In Re Tax Assessments Against the Southern Land Co.Annotate this Case
100 S.E.2d 555 (1957)
In re TAX ASSESSMENTS AGAINST THE SOUTHERN LAND COMPANY, Charles C. Dickinson, et al.
Supreme Court of Appeals of West Virginia.
Submitted September 11, 1957.
Decided November 26, 1957.
*556 Payne, Minor, Ray, Price & Loeb, Charleston, for plaintiffs in error.
W. W. Barron, Atty. Gen., Henry C. Bias, Jr., Asst. Atty. Gen., Earl M. Hall, Pros. Atty., Madison, for defendant in error.
This is a statutory "appeal", instituted under Code, 11-3-25, as amended, by The Southern Land Company, Charles C. Dickinson, John Q. Dickinson, Charles C. Dickinson, Jr., and Mary Price Ratrie, the owners of certain fee and mineral properties located in Boone County, to reduce the assessed valuations of the taxpayers' properties. From an adverse decision of the County Court of Boone County, acting as a board of equalization and review, the taxpayers appealed to the Circuit Court of Boone County, and the proceeding is before this Court "on appeal" (writ of error) to the order of the Circuit Court of Boone County affirming the order of the county court.
Succinctly stated, the two issues before this Court are: (1) Whether the properties of the taxpayers have been assessed at more than their true and actual values; and (2) whether the taxpayers have been discriminated against in the assessment of their properties.
In an order entered by the Circuit Court of Boone County on February 9, 1957, the circuit court found that the lands of the taxpayers had not been assessed for the year 1955 at more than their true and actual values, and that there had been no unlawful discrimination against the taxpayers.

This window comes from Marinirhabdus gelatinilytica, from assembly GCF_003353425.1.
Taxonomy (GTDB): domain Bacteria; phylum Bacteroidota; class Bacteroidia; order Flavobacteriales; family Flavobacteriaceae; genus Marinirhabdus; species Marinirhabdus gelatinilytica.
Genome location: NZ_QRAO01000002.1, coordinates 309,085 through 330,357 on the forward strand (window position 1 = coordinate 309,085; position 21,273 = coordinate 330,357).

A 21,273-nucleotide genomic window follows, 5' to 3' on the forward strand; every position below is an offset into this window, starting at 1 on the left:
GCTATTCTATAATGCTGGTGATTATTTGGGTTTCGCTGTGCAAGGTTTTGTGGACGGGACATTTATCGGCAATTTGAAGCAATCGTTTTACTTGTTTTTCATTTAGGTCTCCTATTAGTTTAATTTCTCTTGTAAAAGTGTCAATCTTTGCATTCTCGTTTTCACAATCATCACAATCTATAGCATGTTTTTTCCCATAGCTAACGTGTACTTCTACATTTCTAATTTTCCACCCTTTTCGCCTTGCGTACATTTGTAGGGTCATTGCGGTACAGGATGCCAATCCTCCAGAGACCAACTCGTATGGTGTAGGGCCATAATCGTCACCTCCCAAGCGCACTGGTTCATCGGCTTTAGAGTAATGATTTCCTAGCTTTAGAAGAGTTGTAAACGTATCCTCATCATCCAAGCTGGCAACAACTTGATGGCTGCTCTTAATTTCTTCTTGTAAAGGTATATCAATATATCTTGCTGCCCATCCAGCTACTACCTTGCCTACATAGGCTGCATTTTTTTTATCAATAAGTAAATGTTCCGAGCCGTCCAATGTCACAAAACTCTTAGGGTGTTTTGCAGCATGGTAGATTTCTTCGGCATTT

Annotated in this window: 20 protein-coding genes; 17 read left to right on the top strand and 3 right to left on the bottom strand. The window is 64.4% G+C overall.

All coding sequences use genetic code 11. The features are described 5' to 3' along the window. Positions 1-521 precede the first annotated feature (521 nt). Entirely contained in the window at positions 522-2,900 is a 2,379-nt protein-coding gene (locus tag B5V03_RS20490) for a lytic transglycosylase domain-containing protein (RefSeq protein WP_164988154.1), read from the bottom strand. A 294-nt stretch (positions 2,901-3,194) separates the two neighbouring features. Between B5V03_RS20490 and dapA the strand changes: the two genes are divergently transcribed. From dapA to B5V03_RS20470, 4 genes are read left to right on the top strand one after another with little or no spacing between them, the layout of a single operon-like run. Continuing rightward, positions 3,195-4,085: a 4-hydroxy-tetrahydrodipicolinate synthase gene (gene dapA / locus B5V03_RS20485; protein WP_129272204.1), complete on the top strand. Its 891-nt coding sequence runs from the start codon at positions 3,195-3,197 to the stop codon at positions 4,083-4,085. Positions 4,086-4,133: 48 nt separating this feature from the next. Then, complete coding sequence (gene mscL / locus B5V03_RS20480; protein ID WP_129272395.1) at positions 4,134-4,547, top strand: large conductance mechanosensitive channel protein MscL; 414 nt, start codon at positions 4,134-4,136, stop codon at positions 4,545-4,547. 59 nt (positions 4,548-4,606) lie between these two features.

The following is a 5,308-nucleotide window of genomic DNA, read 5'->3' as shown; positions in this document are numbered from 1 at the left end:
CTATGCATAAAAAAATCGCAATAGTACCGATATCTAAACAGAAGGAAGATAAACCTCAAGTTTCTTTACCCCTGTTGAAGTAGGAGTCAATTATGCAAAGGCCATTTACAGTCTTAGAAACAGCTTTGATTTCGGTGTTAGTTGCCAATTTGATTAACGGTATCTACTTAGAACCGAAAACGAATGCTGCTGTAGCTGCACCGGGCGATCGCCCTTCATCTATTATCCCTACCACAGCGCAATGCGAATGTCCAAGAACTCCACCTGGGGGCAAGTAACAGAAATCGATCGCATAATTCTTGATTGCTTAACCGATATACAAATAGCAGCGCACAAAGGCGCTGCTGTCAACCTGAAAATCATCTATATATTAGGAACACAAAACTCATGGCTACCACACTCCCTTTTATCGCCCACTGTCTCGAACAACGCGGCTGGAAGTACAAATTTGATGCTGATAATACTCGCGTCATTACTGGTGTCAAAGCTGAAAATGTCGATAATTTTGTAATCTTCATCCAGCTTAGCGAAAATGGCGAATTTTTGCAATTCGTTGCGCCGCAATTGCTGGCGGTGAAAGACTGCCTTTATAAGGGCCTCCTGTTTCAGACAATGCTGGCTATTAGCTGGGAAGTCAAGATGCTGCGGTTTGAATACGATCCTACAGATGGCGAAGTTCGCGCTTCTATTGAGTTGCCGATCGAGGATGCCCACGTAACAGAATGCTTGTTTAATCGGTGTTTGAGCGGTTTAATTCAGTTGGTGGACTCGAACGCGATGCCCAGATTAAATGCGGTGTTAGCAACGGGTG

The following errors are assigned: (1) Valuations on taxpayers' properties are in excess of their true and actual values; (2) taxpayers are discriminated against by lower valuations of like adjacent property; (3) taxpayers are discriminated against by assessment of Class III property in Boone County at 61.75% of its value and Class II property and Class IV property at 28.45% and 25.85%, respectively; (4) taxpayers are discriminated against because Class III property in Boone County is assessed at a greater percentage of its true and actual value than Class III property in other counties; and (5) taxpayers are discriminated against because their property in Boone County is taxed higher than other species of property in West Virginia of equal value.
Taxpayers' properties consist of land owned in fee, mineral interests and coal interests, situated in Sherman, Crook and Washington Districts of Boone County.
Prior to May 1, 1955, the taxpayers filed with the Assessor of Boone County a return showing inter alia what they deemed to be the true and actual value of the properties, whose valuations for taxation purposes are in question here, as of January 1, 1955. The Assessor of Boone County, evidently believing this return to be erroneous, with the aid of H. R. Ball, Deputy Assessor of Boone County, and Fred Ramsey, a mining engineer familiar with mineral properties in Boone County, assessed the taxpayers' properties at what he considered to be their true and actual valuations. Being dissatisfied with the assessed valuations placed on their properties by the assessor, the taxpayers appeared, pursuant to Code, 11-3-24, before the County Court of Boone County, sitting as a board of equalization and review, on June 20 and 21, 1955. After hearing *557 the evidence presented at this hearing, the county court reduced four of the total of sixteen valuations in question here, and affirmed the assessor's valuations on all the others.
Thereupon the taxpayers, pursuant to the provisions of Code, 11-3-25, as amended, appealed to the Circuit Court of Boone County from the order of the county court of that county; and the circuit court entered the order of June 9, 1957, unequivocally affirming the valuations placed on the taxpayers' properties by the County Court of Boone County, as follows: